WASHINGTON — Boosted by rising US jobs figures, President Barack Obama's approval rating has hit the magical 50-percent mark and he has opened up a double-digit lead over his likely Republican opponent in November, a poll showed Monday.
The poll by the Washington Post and ABC television found Obama reaching the 50 percent barrier -- seen as a critical threshold for an incumbent seeking reelection -- for the first time since Osama bin Laden was killed last May.
Pollsters said Obama's ascent comes as the US economic recovery appears to be finally taking hold, with voters appearing more confident and comfortable with his policies.
The latest US figures released last week found that the unemployment rate has fallen to 8.3 percent, the fifth straight monthly decline since August, when it was 9.1 percent.
The US president now holds a solid 11 percentage point lead over the frontrunner for the Republican nomination, Mitt Romney, in a hypothetical general election matchup, according to the survey.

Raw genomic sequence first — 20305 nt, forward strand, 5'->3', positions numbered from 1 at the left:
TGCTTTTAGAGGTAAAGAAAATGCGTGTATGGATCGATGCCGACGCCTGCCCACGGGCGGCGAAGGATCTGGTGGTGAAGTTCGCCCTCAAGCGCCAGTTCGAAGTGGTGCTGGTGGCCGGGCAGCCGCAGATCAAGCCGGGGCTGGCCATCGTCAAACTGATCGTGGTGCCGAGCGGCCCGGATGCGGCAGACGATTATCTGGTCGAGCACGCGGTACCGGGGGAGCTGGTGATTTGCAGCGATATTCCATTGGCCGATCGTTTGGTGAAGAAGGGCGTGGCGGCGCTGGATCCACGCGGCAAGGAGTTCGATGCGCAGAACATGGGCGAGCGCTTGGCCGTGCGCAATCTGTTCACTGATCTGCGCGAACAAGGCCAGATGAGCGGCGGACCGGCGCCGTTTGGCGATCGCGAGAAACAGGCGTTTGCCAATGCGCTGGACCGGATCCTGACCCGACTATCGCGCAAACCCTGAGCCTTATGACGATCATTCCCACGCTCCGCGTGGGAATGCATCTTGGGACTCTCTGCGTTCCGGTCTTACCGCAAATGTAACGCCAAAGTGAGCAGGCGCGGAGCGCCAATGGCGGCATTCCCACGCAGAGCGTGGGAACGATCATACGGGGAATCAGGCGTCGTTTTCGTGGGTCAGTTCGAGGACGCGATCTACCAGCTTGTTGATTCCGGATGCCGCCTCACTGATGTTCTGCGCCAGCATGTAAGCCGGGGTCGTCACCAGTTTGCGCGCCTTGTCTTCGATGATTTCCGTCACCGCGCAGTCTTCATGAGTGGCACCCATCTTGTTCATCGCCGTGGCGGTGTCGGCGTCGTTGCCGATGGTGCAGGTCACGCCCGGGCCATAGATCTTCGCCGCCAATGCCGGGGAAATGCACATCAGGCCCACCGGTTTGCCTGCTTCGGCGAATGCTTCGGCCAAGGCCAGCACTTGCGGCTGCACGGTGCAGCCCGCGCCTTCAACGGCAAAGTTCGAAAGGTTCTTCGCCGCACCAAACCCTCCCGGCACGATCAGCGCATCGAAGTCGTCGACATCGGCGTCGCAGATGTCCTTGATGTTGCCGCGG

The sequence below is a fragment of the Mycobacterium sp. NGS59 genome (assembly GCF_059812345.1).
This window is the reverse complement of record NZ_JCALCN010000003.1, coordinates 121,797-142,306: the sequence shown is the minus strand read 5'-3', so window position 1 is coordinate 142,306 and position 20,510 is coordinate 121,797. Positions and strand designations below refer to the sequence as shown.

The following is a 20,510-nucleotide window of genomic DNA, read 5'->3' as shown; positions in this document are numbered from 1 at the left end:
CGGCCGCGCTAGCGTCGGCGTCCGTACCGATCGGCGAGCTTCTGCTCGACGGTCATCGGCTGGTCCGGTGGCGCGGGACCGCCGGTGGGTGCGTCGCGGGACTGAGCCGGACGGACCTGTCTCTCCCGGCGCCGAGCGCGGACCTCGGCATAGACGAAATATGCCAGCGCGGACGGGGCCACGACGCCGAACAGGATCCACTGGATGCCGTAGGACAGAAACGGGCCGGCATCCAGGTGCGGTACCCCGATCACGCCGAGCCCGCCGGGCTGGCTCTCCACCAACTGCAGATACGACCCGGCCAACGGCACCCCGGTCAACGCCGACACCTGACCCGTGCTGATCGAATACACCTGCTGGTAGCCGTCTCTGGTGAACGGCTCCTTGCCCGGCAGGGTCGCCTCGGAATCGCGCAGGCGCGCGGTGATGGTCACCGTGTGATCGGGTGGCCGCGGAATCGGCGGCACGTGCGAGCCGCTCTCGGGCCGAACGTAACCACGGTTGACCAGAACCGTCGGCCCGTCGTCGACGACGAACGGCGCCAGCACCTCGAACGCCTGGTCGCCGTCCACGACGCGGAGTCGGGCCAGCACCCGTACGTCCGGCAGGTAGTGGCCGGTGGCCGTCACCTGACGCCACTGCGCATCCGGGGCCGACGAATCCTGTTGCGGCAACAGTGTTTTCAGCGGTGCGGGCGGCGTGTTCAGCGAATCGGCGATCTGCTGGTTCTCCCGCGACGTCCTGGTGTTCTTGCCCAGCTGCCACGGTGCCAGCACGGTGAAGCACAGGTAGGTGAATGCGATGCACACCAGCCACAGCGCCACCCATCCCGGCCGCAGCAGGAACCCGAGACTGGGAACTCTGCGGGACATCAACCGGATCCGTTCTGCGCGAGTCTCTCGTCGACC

Obama leads Romney 52 to 43 percent among all Americans, and a narrower 51 to 45 percent among registered voters -- his first time topping 50 percent in a head-to-head matchup with Romney since July, the pollsters said.
But the president still has substantial work to do: Among the all-important independent voters likely to determine the outcome of the election, 47 percent approve and 50 percent disapprove of the way he is handling his job.
His approval numbers are much better than they had been a few months ago however -- they had been as low as 34 percent among swing voters.
As the Republican nomination battle grows more bitter and divisive, the public's view of Romney, seen as the clear frontrunner after back-to-back wins in Florida and Nevada, has soured, the poll found.
Fifty-five percent of those who are closely following the campaign said they disapprove of what the Republican candidates have been saying.
Romney, a former Massachusetts governor and multimillionaire venture capitalist, appears to have been hurt by negative assaults launched by his rivals for the nomination, in particular former House speaker Newt Gingrich.
By more than two to one, respondents said the more they learn about Romney, the less they like him, while 57 percent of those polled said they approved of most of what Obama's laid out in last month's State of the Union speech.
The poll of 1,000 adults and 879 registered voters was conducted between February 1 to 4 and has a margin of error of plus or minus four percentage points.